22. 22.
    Arber DA, Orazi A, Hasserjian R, Thiele J, Borowitz MJ, Le Beau MM, et al. The 2016 revision to the World Health Organization classification of myeloid neoplasms and acute leukemia. Blood. 2016;127:2391–405.CrossRefPubMedGoogle Scholar
  23. 23.
    Miesner M, Haferlach C, Bacher U, Weiss T, Macijewski K, Kohlmann A, et al. Multilineage dysplasia (MLD) in acute myeloid leukemia (AML) correlates with MDS-related cytogenetic abnormalities and a prior history of MDS or MDS/MPN but has no independent prognostic relevance: a comparison of 408 cases classified as “AML not otherwise specified” (AML-NOS) or “AML with myelodysplasia-related changes” (AML-MRC). Blood. 2010;116:2742–51.CrossRefPubMedGoogle Scholar
  24. 24.
    Rozman M, Navarro J-T, Arenillas L, Aventín A, Giménez T, Alonso E, et al. Multilineage dysplasia is associated with a poorer prognosis in patients with de novo acute myeloid leukemia with intermediate-risk cytogenetics and wild-type NPM1. Ann Hematol. 2014;93:1695–703.CrossRefPubMedGoogle Scholar
  25. 25.
    Haferlach T. Morphologic dysplasia in de novo acute myeloid leukemia (AML) is related to unfavorable cytogenetics but has no independent prognostic relevance under the conditions of intensive induction therapy: results of a multiparameter analysis from the German AML. J Clin Oncol. 2003;21:256–65.CrossRefPubMedGoogle Scholar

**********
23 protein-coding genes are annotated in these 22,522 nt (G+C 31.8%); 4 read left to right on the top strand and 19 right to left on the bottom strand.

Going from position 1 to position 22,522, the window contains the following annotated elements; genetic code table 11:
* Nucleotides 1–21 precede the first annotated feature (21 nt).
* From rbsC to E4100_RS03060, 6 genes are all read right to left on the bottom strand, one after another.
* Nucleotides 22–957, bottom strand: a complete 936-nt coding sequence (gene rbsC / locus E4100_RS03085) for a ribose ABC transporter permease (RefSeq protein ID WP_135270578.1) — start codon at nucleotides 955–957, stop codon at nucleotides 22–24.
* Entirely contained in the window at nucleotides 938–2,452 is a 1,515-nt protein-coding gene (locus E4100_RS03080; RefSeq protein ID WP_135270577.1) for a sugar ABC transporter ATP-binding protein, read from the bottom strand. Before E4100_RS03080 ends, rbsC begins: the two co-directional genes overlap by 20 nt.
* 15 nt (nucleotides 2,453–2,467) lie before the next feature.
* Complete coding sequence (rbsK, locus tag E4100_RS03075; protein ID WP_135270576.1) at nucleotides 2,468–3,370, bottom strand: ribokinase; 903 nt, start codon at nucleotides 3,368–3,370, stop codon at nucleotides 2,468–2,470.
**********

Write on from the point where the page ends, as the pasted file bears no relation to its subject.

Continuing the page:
26. 26.
    Goasguen JE, Matsuo T, Cox C, Bennett JM. Evaluation of the dysmyelopoiesis in 336 patients with de novo acute myeloid leukemia: major importance of dysgranulopoiesis for remission and survival. Leukemia. 1992;6:520–5.PubMedGoogle Scholar
  27. 27.
    Wislocki GB, Rheingold JJ, Dempsey EW. The occurrence of the periodic acid-Schiff reaction in various normal cells of blood and connective tissue. Blood. 1949;4:562–8.PubMedGoogle Scholar
  28. 28.
    Greig HB, Metz J. The periodic-acid-Schiff reaction as a diagnostic aid in thalassaemia. S Afr J Med Sci. 1957;22:7–12.PubMedGoogle Scholar
  29. 29.
    Kass L. Periodic acid-schiff-positive megaloblasts in pernicious anemia. Am J Clin Pathol. 1977;67:371–3.CrossRefPubMedGoogle Scholar
  30. 30.
    Søndergaard-Petersen H. The Di Guglielmo syndrome: a study of 17 cases. II. Periodic-acid schiff staining of the erythroblasts. Acta Med Scand. 1975;198:175–82.CrossRefPubMedGoogle Scholar
  31. 31.
    Carpani G, Rosti A, Cori P, Buscaglia M, Molteni F, Cappati C, et al. Periodic acid Schiff (PAS) positivity in fetal erythroblasts. Haematologica. 1991;76:162–4.PubMedGoogle Scholar

Copyright information

© The Japanese Society of Hematology 2018

Authors and Affiliations

  • Kenta Masuda
    • 1
  • Shuichi Shiga
    • 1
  • Hiroshi Kawabata
    • 2
    • 3
  • Akifumi Takaori-Kondo
    • 3
  • Satoshi Ichiyama
    • 4
  • Yasuhiko Kamikubo
    • 5
  1. 1.Department of Clinical LaboratoryKyoto University HospitalKyotoJapan
  2. 2.Department of Hematology and ImmunologyKanazawa Medical UniversityIshikawaJapan
  3. 3.Department of Hematology and Oncology, Graduate School of MedicineKyoto UniversityKyotoJapan
  4. 4.Department of Clinical Laboratory Medicine, Graduate School of MedicineKyoto UniversityKyotoJapan
  5. 5.Human Health Science, Graduate School of MedicineKyoto UniversityKyotoJapan

Personalised recommendations